The first national disaster for Hellenism (1922 – 2022)


By Professor Anastasios M. Tamis*

A hundred years have passed since the destruction and uprooting of Hellenism in Asia Minor from its ancestral homes. For thousands of years the Hellenism of the East, since the years of Homer and the pre-Socratic philosophers, since the time of Thales and Anaxagoras, since the sixth century BC, in dozens of cities of Ionia, Ephesus, Miletus, Klazomenae, Halicarnassus, Colophon and Phocaea (to name a few), many poets and historians, mathematicians and geographers developed and cultivated philosophy, poetry, theogony and Sciences. It was later, during the Roman conquest, that the East was first designated by “Asia” and Hellenism by the Hellenism of Asia Minor (until then toponyms took the tribal name of peoples who inhabited a particular region).

Later, it was Hellenism that basically accepted, developed Christianity and transmitted it to the rest of the world. The apostle Paul relied on this Hellenism of the East for the diffusion of the new religion, as his dozens of letters to the inhabitants of these cities attest. In this region of our East (Anatolia), beyond the unbridled fanaticism, finally and despite the crimes against Greek culture and the followers of the Greek religion, the Hellenes were reconciled with Christ.

In Anatolia, the ancient Greek civilization was understood and accepted by the fathers of the Christian Church, especially by those who studied and emphasized the importance of Greek culture. Basil the Great explicitly mentions in his writings that it is impossible to understand Christianity without studying the concepts of ancient Greek civilization. In Hellenic Anatolia appeared the first frescoes in Christian churches, which were among the saints of Christianity, in the aureoles and Plato and Aristotle and other poets and philosophers of Greek antiquity, as their saints.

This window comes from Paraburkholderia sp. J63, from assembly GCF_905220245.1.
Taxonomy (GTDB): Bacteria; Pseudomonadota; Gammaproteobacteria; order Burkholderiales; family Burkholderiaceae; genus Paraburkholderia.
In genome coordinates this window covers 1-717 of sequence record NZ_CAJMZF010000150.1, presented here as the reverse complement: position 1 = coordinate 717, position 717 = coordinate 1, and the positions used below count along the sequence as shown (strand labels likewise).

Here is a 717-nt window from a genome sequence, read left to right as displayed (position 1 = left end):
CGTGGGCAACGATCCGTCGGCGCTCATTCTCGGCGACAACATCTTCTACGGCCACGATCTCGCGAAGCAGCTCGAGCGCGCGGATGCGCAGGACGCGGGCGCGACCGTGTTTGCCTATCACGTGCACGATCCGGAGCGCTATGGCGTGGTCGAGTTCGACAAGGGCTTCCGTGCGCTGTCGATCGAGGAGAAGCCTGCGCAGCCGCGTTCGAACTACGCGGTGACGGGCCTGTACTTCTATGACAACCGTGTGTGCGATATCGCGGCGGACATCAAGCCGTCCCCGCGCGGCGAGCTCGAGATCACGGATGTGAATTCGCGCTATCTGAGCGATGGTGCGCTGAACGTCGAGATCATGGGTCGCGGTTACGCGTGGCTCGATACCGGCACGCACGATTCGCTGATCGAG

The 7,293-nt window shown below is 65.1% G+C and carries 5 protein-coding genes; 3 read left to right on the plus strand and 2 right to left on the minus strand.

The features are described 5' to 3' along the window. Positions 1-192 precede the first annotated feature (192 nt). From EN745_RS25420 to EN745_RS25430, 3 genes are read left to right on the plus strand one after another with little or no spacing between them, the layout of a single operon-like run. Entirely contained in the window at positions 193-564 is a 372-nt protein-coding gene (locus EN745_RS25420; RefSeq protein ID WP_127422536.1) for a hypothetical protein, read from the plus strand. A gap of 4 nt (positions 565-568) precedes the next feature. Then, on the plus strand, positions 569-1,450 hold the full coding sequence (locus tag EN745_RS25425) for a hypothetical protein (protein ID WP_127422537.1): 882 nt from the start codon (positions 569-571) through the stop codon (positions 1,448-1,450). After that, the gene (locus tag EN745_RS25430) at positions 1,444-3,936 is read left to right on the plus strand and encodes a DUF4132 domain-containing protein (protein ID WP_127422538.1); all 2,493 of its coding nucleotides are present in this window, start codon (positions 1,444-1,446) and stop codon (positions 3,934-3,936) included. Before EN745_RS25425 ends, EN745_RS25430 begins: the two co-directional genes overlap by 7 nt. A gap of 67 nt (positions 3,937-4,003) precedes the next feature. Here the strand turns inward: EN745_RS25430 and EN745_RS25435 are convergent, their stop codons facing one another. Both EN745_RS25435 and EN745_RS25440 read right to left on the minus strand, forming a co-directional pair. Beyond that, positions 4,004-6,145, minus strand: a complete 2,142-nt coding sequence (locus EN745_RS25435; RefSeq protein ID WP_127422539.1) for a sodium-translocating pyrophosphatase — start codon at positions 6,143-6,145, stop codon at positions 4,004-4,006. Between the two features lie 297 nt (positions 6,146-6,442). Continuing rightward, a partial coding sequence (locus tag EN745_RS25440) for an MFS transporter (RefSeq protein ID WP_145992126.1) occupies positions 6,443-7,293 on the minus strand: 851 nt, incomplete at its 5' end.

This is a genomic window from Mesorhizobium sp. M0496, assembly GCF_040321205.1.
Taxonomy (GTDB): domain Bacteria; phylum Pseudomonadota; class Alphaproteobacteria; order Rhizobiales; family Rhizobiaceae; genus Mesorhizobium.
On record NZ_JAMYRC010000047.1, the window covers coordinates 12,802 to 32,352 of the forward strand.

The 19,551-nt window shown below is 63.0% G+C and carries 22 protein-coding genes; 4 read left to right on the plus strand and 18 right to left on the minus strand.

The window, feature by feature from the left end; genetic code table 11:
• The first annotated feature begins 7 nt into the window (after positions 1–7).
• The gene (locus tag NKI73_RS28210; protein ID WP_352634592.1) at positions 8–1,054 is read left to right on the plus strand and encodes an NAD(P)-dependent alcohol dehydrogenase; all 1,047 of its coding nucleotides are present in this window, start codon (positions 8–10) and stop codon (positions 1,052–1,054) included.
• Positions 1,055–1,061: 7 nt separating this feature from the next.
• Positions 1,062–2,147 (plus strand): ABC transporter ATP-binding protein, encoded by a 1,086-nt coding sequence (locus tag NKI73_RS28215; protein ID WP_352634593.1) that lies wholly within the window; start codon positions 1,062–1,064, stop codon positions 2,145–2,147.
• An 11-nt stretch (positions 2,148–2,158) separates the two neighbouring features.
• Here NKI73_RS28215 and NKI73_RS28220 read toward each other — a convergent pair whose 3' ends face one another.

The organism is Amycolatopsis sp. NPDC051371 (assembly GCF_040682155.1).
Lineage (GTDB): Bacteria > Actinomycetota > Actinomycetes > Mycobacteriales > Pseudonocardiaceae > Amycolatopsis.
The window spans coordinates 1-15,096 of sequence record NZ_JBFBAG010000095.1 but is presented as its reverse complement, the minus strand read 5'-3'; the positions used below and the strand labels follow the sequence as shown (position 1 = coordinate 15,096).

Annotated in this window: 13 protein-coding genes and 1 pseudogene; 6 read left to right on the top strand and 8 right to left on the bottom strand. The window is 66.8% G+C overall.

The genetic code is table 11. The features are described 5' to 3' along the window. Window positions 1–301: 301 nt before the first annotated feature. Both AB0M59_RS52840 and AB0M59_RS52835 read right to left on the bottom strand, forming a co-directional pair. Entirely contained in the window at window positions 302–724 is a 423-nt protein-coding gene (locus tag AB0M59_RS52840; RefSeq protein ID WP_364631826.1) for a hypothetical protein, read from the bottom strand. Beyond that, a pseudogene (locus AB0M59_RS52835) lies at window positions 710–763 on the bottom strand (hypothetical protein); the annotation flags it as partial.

There, in Caesarea and Cappadocia, hundreds of Greek villages emerged and for hundreds of years maintained their Greek character and Christian faith. In the towns and villages of Asia Minor, the Greeks set up their schools and girls’ schools there, they built ecclesiastical schools in the Greek language, temples and schools of the Nation, they erected monasteries of culture and knowledge, they occupied positions of prestige and influence, they emerged as teachers of the Greek nation, hierarchs, pioneers and martyrs of the nation.

Many of those who grew rich as merchants and industrialists, benefited their cities and towns, built fine temples and schools, built orphanages and geriatric hospitals, cultivated Greek letters, published newspapers and books, recorded and maintained ancient Greek literature. In Ionia, in Cappadocia, in the Orient, in Anatolia, in Asia Minor (as we want to call them), a Hellenism flourished and operated for hundreds of years, essentially more cosmopolitan, more influential, more robust than the rest of Europe. Hellenism of Western Greece, beyond the Aegean.

Smyrna, at the end of the 19th century, was the Paris of the East, the little Athens of Greek antiquity. Wide open boulevards, well-structured roads, wealthy neighborhoods rising up the hills that erotically enclosed the city, magnificent buildings, evident wealth and nobility, wealthy neighborhoods of Greeks, Armenians and Jews. A bride from the Eastern Aegean, who had opposite her the other bride from the Western Aegean, Thessalonica. Cities similar in geographical gifts, in nobility, in taste, in cosmopolitan character.

With the Treaty of Lausanne in 1923, hundreds of thousands of Christians, overwhelmingly Greeks and Muslim Turks were forced to leave the villages and towns where they lived, to emigrate, in order to define the borders of a modern post-modernity. Ottoman Turkey. This was the largest population exchange that had taken place so far in the history of the peoples of the planet.